Deanna - posted on 11/12/2008

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Thanks Corey for the encouragement!!!! I wasn't sure I was going to be able to do it but I held fast (even the grandparents are supporting me). Last night was a little better. She stood in her crib and protested just a little bit. She whined and cried a little but it was A LOT better than the night before when she screamed like she was being murdered. I figured it'd take a 2-3 days before she completely forgets about that paci. Thanks for the idea of going cold turkey though.

Lindy - posted on 11/11/2008

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We aren't going cold turkey, but we aren't using it during the day. We put them in his crib and say bye-bye when we leave his room for breakfast. Then I grab one for nap and bedtime. I know he's tired now when he heads into his room to find his binky. I agree that more words and sounds come out of their mouths without the binky.

Corey - posted on 11/10/2008

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Yeah - Otis' speech has really picked up since we nixed the pacifiers. It's not necessarily that he's adding new words, it's that he's working more on proper pronunciation.

Deanna - posted on 11/08/2008

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I think Summer and I are going to have to try this cold turkey concept. She has that paci stuck in her mouth 85% of the time. At her last doc appt. the pediatrician asked how often she used it and and I said that the paci was in her mouth a lot. She suggested removing it simply so Summer could form words and speak. Not because the paci was shaping the roof of her mouth funny or anything else. So now I am considering going cold turkey and seeing what happens.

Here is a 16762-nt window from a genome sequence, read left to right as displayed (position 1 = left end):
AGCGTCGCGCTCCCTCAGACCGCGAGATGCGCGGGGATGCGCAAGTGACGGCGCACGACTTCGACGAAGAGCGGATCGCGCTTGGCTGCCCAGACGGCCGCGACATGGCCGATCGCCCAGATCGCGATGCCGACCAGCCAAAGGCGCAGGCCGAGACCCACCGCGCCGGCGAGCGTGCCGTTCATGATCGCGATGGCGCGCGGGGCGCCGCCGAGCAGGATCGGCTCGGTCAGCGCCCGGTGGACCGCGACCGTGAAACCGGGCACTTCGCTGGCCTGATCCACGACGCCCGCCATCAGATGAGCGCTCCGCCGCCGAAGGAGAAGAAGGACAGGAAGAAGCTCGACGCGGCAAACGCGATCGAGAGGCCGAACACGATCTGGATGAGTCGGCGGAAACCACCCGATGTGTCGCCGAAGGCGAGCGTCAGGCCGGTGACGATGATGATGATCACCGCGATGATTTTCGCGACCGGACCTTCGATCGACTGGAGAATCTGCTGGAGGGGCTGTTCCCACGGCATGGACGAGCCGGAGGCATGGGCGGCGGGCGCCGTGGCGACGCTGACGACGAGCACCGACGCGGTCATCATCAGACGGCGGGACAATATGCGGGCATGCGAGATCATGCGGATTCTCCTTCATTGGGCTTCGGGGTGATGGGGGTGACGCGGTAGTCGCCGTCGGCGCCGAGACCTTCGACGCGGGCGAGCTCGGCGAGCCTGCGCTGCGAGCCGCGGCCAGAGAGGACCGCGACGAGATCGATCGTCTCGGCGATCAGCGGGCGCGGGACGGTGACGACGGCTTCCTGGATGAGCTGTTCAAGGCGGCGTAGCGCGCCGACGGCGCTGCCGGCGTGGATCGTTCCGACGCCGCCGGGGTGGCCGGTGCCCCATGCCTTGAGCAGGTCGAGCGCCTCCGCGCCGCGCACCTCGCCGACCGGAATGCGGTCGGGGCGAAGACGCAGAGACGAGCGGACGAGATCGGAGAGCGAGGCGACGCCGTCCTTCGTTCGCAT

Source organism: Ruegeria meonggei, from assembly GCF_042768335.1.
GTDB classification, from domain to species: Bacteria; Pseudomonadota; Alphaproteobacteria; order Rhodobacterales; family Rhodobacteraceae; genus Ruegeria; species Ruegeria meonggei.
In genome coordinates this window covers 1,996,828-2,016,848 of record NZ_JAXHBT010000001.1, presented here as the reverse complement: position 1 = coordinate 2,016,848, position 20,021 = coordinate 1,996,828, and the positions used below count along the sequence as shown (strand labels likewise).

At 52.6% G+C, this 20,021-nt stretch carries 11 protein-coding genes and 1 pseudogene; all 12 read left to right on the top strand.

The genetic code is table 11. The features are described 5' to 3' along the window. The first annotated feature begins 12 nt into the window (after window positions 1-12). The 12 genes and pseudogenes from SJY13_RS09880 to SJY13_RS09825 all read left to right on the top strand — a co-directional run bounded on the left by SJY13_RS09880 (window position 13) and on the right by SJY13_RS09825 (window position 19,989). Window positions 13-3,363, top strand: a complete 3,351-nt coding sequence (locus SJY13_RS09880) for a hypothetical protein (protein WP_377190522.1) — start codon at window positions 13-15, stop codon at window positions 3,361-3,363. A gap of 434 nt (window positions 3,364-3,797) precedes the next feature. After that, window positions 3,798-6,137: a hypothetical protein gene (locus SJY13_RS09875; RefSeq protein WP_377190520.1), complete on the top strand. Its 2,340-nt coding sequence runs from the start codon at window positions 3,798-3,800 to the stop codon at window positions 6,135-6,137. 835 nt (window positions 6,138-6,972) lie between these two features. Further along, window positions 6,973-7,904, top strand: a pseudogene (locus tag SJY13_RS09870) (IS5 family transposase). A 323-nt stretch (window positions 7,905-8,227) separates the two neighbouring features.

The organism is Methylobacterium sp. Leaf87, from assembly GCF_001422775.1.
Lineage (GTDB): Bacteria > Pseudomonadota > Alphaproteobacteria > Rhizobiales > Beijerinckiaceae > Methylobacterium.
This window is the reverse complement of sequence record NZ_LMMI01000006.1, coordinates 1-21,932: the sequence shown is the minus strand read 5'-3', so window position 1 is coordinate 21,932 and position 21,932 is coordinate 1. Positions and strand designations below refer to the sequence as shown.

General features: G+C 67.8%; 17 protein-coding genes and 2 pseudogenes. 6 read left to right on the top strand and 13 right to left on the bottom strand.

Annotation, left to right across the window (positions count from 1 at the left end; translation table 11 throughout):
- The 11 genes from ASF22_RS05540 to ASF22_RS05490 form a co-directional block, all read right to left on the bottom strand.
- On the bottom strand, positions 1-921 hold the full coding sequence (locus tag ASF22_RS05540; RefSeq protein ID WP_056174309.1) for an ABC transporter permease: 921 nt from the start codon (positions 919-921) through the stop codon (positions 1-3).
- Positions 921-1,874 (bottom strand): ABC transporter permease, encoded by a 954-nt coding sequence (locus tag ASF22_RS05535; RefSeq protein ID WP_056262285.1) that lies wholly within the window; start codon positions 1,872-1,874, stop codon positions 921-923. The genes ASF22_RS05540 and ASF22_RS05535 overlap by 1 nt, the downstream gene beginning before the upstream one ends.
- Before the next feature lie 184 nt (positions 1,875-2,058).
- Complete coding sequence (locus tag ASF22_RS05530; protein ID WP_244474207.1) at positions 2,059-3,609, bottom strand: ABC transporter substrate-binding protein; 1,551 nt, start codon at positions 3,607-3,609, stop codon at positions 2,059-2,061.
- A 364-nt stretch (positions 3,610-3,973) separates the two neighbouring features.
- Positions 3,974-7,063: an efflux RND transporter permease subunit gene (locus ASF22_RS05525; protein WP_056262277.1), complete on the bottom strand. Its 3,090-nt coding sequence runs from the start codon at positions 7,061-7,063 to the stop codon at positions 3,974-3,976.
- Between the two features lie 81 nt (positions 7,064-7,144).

User - posted on 11/06/2008

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This is good to know! I decided a couple months ago I just wasn't going to buy any more pacifiers, and that we would go cold turkey when the last one was either lost or too chewed-up to keep around. We're down to the last 2, so it'll be any day now...

Corey - posted on 11/06/2008

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I guess the roof of his mouth was forming the shape of his pacifier - she could tell that he used one just by looking at it. He wasn't a frequent paci user, though. I only gave him one in the car and at bedtime (not even for naps). And still, she could tell. She was concerned enough to recommend we take it away soon before damage was done.



I have a girlfriend whose son goes to the same pediatrician. He uses a paci at 16 months, and she has never recommended the parents take it away. So, it may be a case by case recommendation.

Lindy - posted on 11/06/2008

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What was your doctor's reasoning for having you get rid of it now? I know some kids who have them well past their second birthday and seem to do just fine.